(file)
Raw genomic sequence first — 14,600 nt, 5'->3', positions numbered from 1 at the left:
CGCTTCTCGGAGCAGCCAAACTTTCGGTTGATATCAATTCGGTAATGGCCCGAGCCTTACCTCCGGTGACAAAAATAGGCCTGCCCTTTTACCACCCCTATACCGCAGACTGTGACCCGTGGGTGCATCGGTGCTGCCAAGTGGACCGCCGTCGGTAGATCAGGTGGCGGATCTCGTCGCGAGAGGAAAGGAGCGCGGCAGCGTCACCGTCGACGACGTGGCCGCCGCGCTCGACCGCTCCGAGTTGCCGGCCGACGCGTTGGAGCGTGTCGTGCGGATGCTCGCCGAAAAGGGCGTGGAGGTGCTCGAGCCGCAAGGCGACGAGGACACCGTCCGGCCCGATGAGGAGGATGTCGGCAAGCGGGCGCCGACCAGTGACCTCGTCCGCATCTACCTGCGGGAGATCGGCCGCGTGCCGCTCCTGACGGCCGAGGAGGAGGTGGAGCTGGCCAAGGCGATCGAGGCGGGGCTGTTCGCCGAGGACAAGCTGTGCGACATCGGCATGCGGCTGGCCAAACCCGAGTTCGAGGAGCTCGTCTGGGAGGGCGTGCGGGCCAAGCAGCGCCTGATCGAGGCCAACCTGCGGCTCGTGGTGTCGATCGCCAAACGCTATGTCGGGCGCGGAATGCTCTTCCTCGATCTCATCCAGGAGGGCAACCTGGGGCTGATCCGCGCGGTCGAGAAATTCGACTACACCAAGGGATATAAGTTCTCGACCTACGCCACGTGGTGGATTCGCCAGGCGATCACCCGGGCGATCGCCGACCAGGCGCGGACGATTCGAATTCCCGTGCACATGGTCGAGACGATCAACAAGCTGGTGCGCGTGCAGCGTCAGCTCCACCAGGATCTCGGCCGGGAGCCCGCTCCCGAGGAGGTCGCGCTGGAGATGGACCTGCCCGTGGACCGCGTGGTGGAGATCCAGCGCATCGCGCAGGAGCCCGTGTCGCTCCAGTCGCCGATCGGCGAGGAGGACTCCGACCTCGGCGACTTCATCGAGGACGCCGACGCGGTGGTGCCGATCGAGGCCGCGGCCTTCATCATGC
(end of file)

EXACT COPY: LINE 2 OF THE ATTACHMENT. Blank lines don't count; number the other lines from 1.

CGCTTCTCGGAGCAGCCAAACTTTCGGTTGATATCAATTCGGTAATGGCCCGAGCCTTACCTCCGGTGACAAAAATAGGCCTGCCCTTTTACCACCCCTATACCGCAGACTGTGACCCGTGGGTGCATCGGTGCTGCCAAGTGGACCGCCGTCGGTAGATCAGGTGGCGGATCTCGTCGCGAGAGGAAAGGAGCGCGGCAGCGTCACCGTCGACGACGTGGCCGCCGCGCTCGACCGCTCCGAGTTGCCGGCCGACGCGTTGGAGCGTGTCGTGCGGATGCTCGCCGAAAAGGGCGTGGAGGTGCTCGAGCCGCAAGGCGACGAGGACACCGTCCGGCCCGATGAGGAGGATGTCGGCAAGCGGGCGCCGACCAGTGACCTCGTCCGCATCTACCTGCGGGAGATCGGCCGCGTGCCGCTCCTGACGGCCGAGGAGGAGGTGGAGCTGGCCAAGGCGATCGAGGCGGGGCTGTTCGCCGAGGACAAGCTGTGCGACATCGGCATGCGGCTGGCCAAACCCGAGTTCGAGGAGCTCGTCTGGGAGGGCGTGCGGGCCAAGCAGCGCCTGATCGAGGCCAACCTGCGGCTCGTGGTGTCGATCGCCAAACGCTATGTCGGGCGCGGAATGCTCTTCCTCGATCTCATCCAGGAGGGCAACCTGGGGCTGATCCGCGCGGTCGAGAAATTCGACTACACCAAGGGATATAAGTTCTCGACCTACGCCACGTGGTGGATTCGCCAGGCGATCACCCGGGCGATCGCCGACCAGGCGCGGACGATTCGAATTCCCGTGCACATGGTCGAGACGATCAACAAGCTGGTGCGCGTGCAGCGTCAGCTCCACCAGGATCTCGGCCGGGAGCCCGCTCCCGAGGAGGTCGCGCTGGAGATGGACCTGCCCGTGGACCGCGTGGTGGAGATCCAGCGCATCGCGCAGGAGCCCGTGTCGCTCCAGTCGCCGATCGGCGAGGAGGACTCCGACCTCGGCGACTTCATCGAGGACGCCGACGCGGTGGTGCCGATCGAGGCCGCGGCCTTCATCATGC